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Psychotic major depression: challenges in clinical practice and research

Published online by Cambridge University Press:  28 February 2018

M. Heslin*
Affiliation:
Health Services and Population Research Department, Institute of Psychiatry, Psychology and Neuroscience, King's College London, London, UK
A. H. Young
Affiliation:
Department of Psychological Medicine, Institute of Psychiatry, Psychology and Neuroscience, King's College London and South London and Maudsley NHS Foundation Trust, UK
*
Correspondence: Margaret Heslin, Health Services and Population Research Department, Institute of Psychiatry, Psychology and Neuroscience, King's College London, 16 De Crespigny Park, London SE5 8AF, UK. Email: margaret.heslin@kcl.ac.uk
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Abstract

Summary

Psychotic major depression is an under-researched and under-identified disorder. We highlight the major challenges both in clinical practice and in conducting research with people with this disorder. We also suggest which major issues need addressing to move treatment and knowledge of this disorder forward.

Declaration of interest

M.H. and A.H.Y. both report grants from the National Institute for Health Research (NIHR).

Type
Editorials
Copyright
Copyright © The Royal College of Psychiatrists 2018 

ICD–10 classifies a depressive disorder with the presence of delusions, hallucinations or depressive stupor as a severe depressive episode with psychotic symptoms: also known as psychotic major depression (PMD). 1 Hallucinations and delusions may be mood-congruent (consistent with depressive themes, for example guilt, death, nihilism), or mood-incongruent (not consistent with depressive themes, for example persecution, delusions of control, thought insertion). Both DSM-IV-TR and DSM-5 have a similar definition. 2 , 3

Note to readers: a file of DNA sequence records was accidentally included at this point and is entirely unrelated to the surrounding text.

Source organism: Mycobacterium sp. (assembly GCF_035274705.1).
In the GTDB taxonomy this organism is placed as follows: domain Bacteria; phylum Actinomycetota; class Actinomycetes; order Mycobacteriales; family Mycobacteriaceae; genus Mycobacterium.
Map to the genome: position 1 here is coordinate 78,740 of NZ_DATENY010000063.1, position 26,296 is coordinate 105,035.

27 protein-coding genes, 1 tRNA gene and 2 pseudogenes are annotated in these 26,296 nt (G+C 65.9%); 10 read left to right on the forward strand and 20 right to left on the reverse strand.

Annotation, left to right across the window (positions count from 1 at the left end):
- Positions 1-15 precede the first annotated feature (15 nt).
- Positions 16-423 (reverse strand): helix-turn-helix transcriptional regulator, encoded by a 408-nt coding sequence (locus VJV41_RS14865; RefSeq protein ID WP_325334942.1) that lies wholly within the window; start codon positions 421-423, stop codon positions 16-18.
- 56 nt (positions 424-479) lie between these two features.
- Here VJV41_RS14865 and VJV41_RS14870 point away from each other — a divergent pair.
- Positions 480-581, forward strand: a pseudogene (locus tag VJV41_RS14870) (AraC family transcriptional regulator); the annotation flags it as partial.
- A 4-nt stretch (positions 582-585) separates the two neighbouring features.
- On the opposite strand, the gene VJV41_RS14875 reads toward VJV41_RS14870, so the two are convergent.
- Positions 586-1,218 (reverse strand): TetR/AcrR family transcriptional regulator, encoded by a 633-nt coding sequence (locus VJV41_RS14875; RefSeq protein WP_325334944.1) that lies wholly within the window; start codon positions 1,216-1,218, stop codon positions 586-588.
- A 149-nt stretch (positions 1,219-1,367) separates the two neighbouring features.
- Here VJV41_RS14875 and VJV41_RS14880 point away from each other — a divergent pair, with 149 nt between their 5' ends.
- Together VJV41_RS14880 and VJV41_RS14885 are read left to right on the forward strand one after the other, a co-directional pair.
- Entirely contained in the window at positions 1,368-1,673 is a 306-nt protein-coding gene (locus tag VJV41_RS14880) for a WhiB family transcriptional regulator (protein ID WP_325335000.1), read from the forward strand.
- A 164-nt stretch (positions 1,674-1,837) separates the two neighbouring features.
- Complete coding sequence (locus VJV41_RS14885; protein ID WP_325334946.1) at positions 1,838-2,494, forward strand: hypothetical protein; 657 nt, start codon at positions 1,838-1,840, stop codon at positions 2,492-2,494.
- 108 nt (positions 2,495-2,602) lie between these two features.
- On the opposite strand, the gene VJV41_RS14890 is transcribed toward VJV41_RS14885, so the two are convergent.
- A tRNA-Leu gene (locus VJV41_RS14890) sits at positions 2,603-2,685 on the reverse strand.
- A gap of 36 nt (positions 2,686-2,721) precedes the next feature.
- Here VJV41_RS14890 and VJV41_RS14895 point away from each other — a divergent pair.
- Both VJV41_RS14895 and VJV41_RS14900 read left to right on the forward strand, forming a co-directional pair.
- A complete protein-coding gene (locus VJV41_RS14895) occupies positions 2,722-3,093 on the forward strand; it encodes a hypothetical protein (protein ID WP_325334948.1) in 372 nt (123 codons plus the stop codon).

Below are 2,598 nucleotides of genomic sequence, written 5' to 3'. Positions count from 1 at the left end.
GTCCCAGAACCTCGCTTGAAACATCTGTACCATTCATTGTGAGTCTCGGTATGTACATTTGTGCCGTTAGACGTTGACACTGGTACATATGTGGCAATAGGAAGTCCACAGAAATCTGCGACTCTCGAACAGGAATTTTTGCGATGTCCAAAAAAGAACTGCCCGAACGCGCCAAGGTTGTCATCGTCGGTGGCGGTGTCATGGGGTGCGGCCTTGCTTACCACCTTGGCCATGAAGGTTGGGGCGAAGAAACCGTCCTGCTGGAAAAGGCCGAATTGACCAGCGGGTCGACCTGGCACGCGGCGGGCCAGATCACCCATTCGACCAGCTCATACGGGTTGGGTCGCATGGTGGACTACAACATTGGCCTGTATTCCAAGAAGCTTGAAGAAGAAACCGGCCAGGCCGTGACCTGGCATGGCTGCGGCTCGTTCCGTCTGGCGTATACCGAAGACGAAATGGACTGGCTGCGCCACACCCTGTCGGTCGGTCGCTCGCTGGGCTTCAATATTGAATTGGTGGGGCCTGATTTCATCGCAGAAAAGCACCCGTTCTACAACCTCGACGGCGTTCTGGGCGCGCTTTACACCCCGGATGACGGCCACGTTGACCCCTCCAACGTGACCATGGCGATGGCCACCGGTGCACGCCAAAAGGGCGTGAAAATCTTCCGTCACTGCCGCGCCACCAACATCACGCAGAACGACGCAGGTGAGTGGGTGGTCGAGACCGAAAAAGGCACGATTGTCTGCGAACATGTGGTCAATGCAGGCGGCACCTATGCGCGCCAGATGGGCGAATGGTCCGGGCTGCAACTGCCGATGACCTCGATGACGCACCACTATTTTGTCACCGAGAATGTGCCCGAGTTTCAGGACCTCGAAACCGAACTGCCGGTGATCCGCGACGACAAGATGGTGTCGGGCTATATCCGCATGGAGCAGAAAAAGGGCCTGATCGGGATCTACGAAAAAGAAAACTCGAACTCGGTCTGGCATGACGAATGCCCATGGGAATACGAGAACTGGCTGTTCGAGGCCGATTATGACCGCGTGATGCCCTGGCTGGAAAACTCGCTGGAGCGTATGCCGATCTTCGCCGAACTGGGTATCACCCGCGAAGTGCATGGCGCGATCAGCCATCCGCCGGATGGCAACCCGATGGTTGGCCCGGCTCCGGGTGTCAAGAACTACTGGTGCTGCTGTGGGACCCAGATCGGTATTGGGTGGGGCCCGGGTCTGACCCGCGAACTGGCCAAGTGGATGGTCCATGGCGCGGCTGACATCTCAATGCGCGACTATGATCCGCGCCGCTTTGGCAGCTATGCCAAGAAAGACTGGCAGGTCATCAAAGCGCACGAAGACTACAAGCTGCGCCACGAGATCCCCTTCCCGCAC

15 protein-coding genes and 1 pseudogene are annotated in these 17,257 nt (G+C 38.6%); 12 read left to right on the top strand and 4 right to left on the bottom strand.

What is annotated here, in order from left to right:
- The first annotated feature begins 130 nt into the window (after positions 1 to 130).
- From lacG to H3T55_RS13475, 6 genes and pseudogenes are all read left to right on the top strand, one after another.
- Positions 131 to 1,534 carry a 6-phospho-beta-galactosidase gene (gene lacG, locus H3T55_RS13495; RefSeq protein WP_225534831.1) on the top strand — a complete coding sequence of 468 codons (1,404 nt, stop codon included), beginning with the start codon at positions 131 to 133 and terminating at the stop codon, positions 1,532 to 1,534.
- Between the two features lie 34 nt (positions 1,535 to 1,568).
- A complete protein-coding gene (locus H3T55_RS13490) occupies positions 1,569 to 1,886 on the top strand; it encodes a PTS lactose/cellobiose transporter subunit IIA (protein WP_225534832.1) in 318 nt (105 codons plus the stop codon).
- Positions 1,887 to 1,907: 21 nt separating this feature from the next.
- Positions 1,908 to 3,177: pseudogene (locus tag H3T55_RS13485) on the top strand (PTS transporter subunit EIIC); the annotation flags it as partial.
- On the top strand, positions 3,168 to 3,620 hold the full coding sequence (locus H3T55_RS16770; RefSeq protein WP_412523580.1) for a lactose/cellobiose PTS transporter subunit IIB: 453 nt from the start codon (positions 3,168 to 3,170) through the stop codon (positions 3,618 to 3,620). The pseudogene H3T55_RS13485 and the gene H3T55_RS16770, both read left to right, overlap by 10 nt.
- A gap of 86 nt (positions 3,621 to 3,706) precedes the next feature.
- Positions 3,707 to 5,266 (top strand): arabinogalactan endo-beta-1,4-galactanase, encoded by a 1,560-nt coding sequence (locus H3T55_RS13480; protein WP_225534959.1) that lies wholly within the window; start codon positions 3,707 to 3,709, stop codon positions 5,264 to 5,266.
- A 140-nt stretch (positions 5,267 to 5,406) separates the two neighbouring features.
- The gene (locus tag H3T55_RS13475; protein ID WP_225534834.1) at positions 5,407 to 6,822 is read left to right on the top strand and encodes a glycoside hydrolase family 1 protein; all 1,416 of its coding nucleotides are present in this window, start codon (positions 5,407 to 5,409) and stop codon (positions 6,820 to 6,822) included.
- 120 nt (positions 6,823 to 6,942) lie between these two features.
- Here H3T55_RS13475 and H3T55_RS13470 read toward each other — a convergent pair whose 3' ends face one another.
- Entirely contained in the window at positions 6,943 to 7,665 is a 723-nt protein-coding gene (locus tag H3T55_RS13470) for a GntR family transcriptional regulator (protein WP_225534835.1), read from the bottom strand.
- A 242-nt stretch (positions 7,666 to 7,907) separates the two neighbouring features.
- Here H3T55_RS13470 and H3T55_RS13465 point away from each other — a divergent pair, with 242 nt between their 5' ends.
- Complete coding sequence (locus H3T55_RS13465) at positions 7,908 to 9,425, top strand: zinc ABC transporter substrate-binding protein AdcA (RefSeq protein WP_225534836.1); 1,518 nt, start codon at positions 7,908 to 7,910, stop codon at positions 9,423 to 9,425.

The point prevalence of PMD in the general population has been estimated at around 0.4% (4/1000)Reference Ohayon and Schatzberg 4 , Reference Perälä, Suvisaari, Saarni, Kuoppasalmi, Isometsä and Pirkola 5 compared with around 0.46% (4.6/1000) for schizophrenia.Reference Saha, Chant, Welham and McGrath 6 Some research suggests that PMD may have a similarReference Baldwin, Browne, Scully, Quinn, Morgan and Kinsella 7 or higherReference Proctor, Mitford and Paxton 8 incidence than other psychotic disorders such as schizophrenia although other research challenges this and the discrepancy is likely to be because of methodological differences.Reference Kirkbride, Errazuriz, Croudace, Morgan, Jackson and Boydell 9

Few studies have investigated long-term outcomes in people with PMD. Those that have highlighted similarReference Crebbin, Mitford, Paxton and Turkington 10 or increasedReference Coryell and Tsuang 11 , Reference Opjordsmoen 12 risk of mortality compared with people with schizophrenia and increased mortality compared with people with bipolar disorder.Reference Black, Winokur and Nasrallah 13 Reference Craig, Ye and Bromet 15 Further, research has found that in individuals with PMD there is an increase in suicide attempts compared with schizophrenia and bipolar disorderReference Radomsky, Haas, Mann and Sweeney 16 as well as an increased risk of completed suicide compared with schizophreniaReference Roose, Glassman, Walsh, Woodring and Vital-Herne 17 , Reference Williams and McGlashan 18 and bipolar disorder.Reference Black, Winokur and Nasrallah 13 Reference Craig, Ye and Bromet 15 , Reference Williams and McGlashan 18 A more recent study conducted over 10 years reported that people with PMD had better social and service use outcomes than people with schizophrenia, but were more likely to attempt suicide or self-harm.Reference Heslin, Lappin, Donoghue, Lomas, Reininghaus and Onyejiaka 19 This severe clinical picture highlights the need for prompt identification and treatment of PMD. However, this is exactly where there is a lack of knowledge and highlights an urgent need for more research.